Re: Central versus institutional self-archiving

From: Stevan Harnad <>
Date: Sat, 8 Mar 2008 12:08:40 +0000

---------- Forwarded message ----------
Date: Sat, 08 Mar 2008 09:46:26 +0200
From: Hussein Suleman <hussein -->
To: Atanu Garai/Lists <atanugarai.lists -->,
    oai-implementers --
Subject: Re: [OAI-implementers] local/distributed vs global/unified archives

hi Atanu

this is a good question that i will try to answer, based on a fading memory

in the 90s we had a few large subject repositories around the world (like
arXiv) but they were mostly not (financially) sustainable as they were run
poor scholarly societies, there was a silo effect (with the owners of data
trying to provide services as well) and the model simply did not replicate
all disciplines (we were stuck with a handful of poster child repositories)
in some senses, this "crisis" in subject repositories led to the Santa Fe
meeting of the OAI.

to address especially the sustainability problem, open access advocates
to recommend institutional repositories rather than subject repositories
because scholarship is a primary function of institutions and if anything
be here hundreds of years from now it will be the institutions of higher

the core idea of OAI-PMH was therefore to bridge between sustainable
repositories (e.g., IRs, although the term did not exist back then) and high
quality service providers (e.g., those hosted by scholarly societies)

so OAI-PMH is supposed to give us the best of both worlds. it is tempting to
believe that global subject repositories will be a better model, but this
not work in the 90s. maybe it will work now (maybe scholarly societies,
research agencies, etc. have deeper pockets now) - we dont know for sure -
who is willing to invest a lot of money and many years on redoing an
that failed in many instances not too long ago?


hussein suleman ~ hussein -- ~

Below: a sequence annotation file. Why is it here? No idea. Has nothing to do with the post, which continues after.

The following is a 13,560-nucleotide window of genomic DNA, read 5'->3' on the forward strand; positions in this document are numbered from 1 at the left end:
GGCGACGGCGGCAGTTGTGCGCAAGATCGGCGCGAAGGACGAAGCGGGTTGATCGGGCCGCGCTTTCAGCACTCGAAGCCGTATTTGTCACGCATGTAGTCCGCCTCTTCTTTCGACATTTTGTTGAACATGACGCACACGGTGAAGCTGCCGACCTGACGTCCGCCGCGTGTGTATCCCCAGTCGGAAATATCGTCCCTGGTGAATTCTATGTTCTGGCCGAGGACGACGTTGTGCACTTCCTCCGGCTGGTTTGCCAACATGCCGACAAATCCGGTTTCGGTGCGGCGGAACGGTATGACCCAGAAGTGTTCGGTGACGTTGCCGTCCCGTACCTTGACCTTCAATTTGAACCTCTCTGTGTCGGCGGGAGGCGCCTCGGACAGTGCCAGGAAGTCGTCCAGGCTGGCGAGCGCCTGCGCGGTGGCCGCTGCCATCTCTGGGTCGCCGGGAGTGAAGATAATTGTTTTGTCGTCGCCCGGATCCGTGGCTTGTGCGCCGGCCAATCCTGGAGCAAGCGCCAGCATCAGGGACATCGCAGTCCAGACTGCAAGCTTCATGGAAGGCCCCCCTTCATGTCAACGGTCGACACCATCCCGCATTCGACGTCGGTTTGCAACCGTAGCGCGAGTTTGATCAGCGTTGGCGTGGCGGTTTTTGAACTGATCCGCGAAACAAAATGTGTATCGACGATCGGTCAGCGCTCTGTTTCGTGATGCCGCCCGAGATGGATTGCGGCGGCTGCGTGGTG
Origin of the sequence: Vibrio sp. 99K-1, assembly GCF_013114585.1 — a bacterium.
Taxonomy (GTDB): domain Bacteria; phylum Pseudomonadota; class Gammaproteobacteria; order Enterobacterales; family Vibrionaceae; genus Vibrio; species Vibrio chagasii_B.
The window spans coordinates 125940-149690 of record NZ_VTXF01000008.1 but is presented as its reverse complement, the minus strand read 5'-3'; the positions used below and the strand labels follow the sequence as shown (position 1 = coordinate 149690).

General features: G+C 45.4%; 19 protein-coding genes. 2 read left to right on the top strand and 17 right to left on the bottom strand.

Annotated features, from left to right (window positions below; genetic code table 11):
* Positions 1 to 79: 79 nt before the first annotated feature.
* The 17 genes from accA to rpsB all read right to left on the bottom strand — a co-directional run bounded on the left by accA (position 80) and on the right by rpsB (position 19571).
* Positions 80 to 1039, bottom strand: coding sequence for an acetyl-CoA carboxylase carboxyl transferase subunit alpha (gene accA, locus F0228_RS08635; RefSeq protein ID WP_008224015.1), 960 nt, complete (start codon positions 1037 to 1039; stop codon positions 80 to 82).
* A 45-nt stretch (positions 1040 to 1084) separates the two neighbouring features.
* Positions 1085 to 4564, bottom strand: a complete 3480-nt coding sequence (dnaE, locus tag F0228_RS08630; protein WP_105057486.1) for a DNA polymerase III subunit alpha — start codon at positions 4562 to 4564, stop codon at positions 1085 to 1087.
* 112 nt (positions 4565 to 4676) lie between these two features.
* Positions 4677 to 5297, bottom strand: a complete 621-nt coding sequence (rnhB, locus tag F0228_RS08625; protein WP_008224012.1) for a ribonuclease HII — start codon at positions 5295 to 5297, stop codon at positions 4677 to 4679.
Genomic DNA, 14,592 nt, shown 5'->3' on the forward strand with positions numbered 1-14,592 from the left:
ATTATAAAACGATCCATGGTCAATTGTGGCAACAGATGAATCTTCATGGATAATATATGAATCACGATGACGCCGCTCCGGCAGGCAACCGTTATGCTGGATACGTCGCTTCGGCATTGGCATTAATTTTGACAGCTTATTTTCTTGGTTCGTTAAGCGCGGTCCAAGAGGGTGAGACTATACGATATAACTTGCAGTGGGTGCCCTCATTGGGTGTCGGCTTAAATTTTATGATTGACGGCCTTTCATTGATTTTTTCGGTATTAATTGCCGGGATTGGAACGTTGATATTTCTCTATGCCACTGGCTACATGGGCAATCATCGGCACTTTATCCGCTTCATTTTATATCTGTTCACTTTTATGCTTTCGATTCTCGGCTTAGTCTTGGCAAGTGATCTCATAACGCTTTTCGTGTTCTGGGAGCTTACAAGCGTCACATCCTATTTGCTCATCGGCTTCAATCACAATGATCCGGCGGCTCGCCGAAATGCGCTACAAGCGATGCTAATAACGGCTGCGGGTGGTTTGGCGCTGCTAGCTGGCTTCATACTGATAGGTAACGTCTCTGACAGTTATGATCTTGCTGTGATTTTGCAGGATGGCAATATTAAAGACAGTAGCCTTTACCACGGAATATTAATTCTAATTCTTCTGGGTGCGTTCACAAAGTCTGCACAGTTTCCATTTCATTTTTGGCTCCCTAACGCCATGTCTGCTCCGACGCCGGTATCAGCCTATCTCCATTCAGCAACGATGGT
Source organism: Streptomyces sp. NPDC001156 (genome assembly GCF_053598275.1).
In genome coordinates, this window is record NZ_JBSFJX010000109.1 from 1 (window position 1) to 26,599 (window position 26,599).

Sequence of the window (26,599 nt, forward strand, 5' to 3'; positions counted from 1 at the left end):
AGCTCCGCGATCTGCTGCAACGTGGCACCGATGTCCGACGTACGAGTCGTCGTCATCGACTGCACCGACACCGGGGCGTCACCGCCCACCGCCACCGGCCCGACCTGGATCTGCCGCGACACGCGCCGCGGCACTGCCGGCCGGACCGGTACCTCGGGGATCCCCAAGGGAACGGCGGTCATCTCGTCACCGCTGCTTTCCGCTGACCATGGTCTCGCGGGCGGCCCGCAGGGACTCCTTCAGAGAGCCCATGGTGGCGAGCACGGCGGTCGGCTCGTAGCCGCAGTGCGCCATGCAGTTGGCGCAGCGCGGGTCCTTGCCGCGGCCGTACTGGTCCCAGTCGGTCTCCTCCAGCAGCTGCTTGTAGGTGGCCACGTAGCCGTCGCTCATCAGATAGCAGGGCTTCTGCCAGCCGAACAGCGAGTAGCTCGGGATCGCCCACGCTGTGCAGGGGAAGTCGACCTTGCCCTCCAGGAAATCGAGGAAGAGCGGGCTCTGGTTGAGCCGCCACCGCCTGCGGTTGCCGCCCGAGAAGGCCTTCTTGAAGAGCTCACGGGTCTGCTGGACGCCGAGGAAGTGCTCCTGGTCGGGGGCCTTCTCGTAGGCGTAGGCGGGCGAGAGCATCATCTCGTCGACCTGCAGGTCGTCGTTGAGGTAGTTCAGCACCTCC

Atanu Garai/Lists wrote:
> Dear Colleagues
> This question is very basic. Institutions all over the world are
> developing
> their own repositories to archive papers written by staffs. On the other
> hand, it is very much feasible to develop thematic and consortia
> repositories
> wherein authors all over the world can archive their papers very easily.
> Both
> the approaches have their own pros and cons. However, having few big
> thematic
> (e.g. subject based) and/or consortia (e.g. Indian universities archive)
> repositories is more advantageous than maintaining hundreds of thousands
> small IRs, taking cost, management, infrastructure and technology
> considerations. Moreover, knowledge sharing and preservation becomes
> easier
> across the participating individuals and institutions in large IRs. If
> this
> advantages are so obvious, it is not understandable why there is so much
> advocacy for building IRs in all institutions?
> Thank you for reflecting on this issue.
> Best
> *Atanu Garai
> *Online Networking Specialist
> /International Secretariat:
> /150, route de Ferney
> CH-1211 Geneva 2
> Switzerland
> Tel: 41.22791.6249/67
> Fax: 41.22710.2386
> /New Delhi Contact:
> /Tel: 91.98996.22884
> Email: garai -- <mailto:garai -->
> atanu.garai -- <mailto:atanu.garai -->
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Received on Sat Mar 08 2008 - 12:18:55 GMT

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